"Josh and Amy bought the winery in Yakima Valley specifically for the exceptional grapes nearby. Yakima Valley is east of the Cascades which is significant to winemakers on the western coast. The damp winds are blocked by the Cascade Mountain Range to the east which assists with keeping the vines drier and the sun warmer. Some grapes like cooler temperatures but too much moisture and inadequate sun is definitely not good for grapes."
I tried a flight of reds and whites; a personal favorite is the Lucille Late Harvest, a dessert wine named after a grandmother on Amy's side of the family. With a little bubble wrap, I brought five bottles of wine home in my checked luggage. That trick works every time.
Stottle's retail space and tasting room is part of the Urban Winery Movement, keeping access close to buyers and tasters. The store is tucked into an industrial area rather than more traditional wineries on a winding road in a rural setting. The Urban Winery strategy caters to wine lovers that work and live in Puget Sound....or in my case, a girl out for a drive looking to experience local flavor.
Pause long enough to enjoy a state park
Seattle’s hustle and bustle is a big draw for visitors. However, you can move ever-so slightly in any direction from the big city, and you will find Washington’s abundant beauty. The obvious choices are to go to a mountain range and climb parts of Mt Olypus or Mt Rainier. I love every minute we can get near a mountain side. Yet the lush forest greens and rolling lake waves have a particular pull for me.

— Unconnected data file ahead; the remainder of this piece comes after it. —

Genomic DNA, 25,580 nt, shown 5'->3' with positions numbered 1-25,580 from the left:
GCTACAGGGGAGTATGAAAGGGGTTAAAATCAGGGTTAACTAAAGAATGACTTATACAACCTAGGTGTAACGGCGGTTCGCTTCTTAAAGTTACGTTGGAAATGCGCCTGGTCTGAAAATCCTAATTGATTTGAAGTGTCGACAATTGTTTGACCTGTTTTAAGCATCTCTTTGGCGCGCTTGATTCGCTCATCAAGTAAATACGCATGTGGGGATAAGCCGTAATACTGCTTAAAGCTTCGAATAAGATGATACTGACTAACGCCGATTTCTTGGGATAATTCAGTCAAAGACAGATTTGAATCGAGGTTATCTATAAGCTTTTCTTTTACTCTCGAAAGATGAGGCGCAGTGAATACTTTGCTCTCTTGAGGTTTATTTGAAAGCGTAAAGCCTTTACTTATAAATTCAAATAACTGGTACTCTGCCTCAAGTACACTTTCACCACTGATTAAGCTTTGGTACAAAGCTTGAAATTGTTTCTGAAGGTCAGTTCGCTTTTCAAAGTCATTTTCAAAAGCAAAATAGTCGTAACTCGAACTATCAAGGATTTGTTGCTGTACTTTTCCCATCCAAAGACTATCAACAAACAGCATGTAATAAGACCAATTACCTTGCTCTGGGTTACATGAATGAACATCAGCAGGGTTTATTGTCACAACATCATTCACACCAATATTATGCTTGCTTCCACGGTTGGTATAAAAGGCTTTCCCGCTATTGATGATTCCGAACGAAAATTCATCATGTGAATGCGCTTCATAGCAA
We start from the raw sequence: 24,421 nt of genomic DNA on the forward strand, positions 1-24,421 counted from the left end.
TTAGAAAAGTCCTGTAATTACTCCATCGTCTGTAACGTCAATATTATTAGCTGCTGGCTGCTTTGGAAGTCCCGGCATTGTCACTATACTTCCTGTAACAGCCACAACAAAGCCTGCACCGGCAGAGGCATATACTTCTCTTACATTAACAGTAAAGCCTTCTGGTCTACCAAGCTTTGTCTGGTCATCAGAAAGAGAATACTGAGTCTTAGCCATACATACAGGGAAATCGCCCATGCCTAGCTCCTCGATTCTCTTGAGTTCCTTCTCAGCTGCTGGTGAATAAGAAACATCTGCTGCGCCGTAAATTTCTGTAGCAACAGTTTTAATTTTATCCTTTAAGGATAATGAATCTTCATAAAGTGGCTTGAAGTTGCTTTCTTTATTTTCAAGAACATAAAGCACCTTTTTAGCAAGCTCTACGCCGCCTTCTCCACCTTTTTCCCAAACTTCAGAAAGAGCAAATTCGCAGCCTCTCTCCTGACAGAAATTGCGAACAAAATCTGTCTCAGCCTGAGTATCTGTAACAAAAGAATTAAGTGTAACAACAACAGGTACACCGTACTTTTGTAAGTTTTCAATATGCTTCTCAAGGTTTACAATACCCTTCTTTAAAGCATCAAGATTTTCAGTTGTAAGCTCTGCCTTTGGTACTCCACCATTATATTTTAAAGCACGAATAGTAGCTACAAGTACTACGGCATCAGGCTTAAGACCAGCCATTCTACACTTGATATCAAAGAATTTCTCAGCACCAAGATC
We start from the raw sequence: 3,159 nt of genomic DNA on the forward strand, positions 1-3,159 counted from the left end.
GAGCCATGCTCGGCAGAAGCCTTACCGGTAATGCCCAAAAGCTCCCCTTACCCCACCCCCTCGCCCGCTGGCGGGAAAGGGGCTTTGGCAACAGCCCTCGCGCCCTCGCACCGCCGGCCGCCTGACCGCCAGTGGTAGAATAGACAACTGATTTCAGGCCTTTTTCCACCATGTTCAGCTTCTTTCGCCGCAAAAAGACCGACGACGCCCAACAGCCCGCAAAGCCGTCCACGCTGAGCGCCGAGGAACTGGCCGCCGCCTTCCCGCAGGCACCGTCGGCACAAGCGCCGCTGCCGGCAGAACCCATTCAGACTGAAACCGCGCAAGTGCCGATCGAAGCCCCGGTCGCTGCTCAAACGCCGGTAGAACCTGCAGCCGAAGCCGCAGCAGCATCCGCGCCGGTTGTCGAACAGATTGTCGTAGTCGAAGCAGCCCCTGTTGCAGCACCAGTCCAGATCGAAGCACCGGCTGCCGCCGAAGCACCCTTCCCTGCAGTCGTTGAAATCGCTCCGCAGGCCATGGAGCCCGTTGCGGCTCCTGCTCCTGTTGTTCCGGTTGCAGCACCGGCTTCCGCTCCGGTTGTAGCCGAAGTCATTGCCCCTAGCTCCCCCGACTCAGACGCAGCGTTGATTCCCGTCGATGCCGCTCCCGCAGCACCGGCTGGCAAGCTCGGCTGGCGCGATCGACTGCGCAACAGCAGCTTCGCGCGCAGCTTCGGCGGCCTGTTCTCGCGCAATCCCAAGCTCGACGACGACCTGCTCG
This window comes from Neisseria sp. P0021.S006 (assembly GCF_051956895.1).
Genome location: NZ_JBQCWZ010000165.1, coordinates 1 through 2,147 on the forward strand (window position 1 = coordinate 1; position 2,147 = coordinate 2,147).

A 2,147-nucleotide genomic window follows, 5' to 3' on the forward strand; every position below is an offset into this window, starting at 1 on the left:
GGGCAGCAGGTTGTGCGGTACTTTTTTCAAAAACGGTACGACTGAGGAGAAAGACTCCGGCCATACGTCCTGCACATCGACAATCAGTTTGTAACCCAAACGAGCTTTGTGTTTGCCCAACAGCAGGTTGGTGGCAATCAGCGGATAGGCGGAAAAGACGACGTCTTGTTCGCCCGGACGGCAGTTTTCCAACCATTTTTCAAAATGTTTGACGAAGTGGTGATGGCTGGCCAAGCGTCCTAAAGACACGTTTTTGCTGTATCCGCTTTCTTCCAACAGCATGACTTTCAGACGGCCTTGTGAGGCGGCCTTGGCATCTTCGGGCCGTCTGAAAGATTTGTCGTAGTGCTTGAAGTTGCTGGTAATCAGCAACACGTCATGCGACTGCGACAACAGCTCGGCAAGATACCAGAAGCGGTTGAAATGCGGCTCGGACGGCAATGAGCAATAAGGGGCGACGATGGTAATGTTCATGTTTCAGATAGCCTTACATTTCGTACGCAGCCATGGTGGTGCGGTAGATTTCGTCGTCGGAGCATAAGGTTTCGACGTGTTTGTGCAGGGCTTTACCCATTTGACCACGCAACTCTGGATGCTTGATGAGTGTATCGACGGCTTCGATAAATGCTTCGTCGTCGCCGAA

I have to balance any trip with time in nature. With more than 100 state parks, it is easy to find a place to slow down and savor quiet time.
Saltwater State Park is located in King County. I found it by googling "parks" because I wanted to have a solo adventure but only had a couple hours available for a respite. Since we were staying in Auburn, WA, Saltwater State Park popped up as the closest destination. I didn’t have time to explore much of the park’s 87.4 acres, but it was satisfying enough to walk a trail and wander down to the shore. I finally shut off my phone, parked it on a log, and just listened.
Recommendations for a day trip:
- Dress in layers because within any given hour it can be sunny, rainy, warm and chilly, especially near the water and changing altitudes
- Take a kite to run along a beach
- Bring a camera, so you can revisit the size and beauty of remarkable trees
- Pack a picnic of fruit, cheese, and crackers to go with one of Washington’s exceptional wines.
Iconic Seattle Public Market
Aren't outdoor markets energizing? Among the vibrant colors of fruits, vegetables, flowers, and the unique handcrafted tee shirts to cutting boards, there is, in fact, something for everyone. I am partial to the street musicians.
If you get to Pike Place Fish Market, we highly recommend asking if you can catch a fish. Just ask for one of the fishmongers that has the best quarterback arm and Bam! You can catch a salmon thrown from 25 feet away.
Thanks to Jaison Scott for having a great arm and not throwing THAT at me!
Till next time, Washington. We love ya!
By: Julie Oliver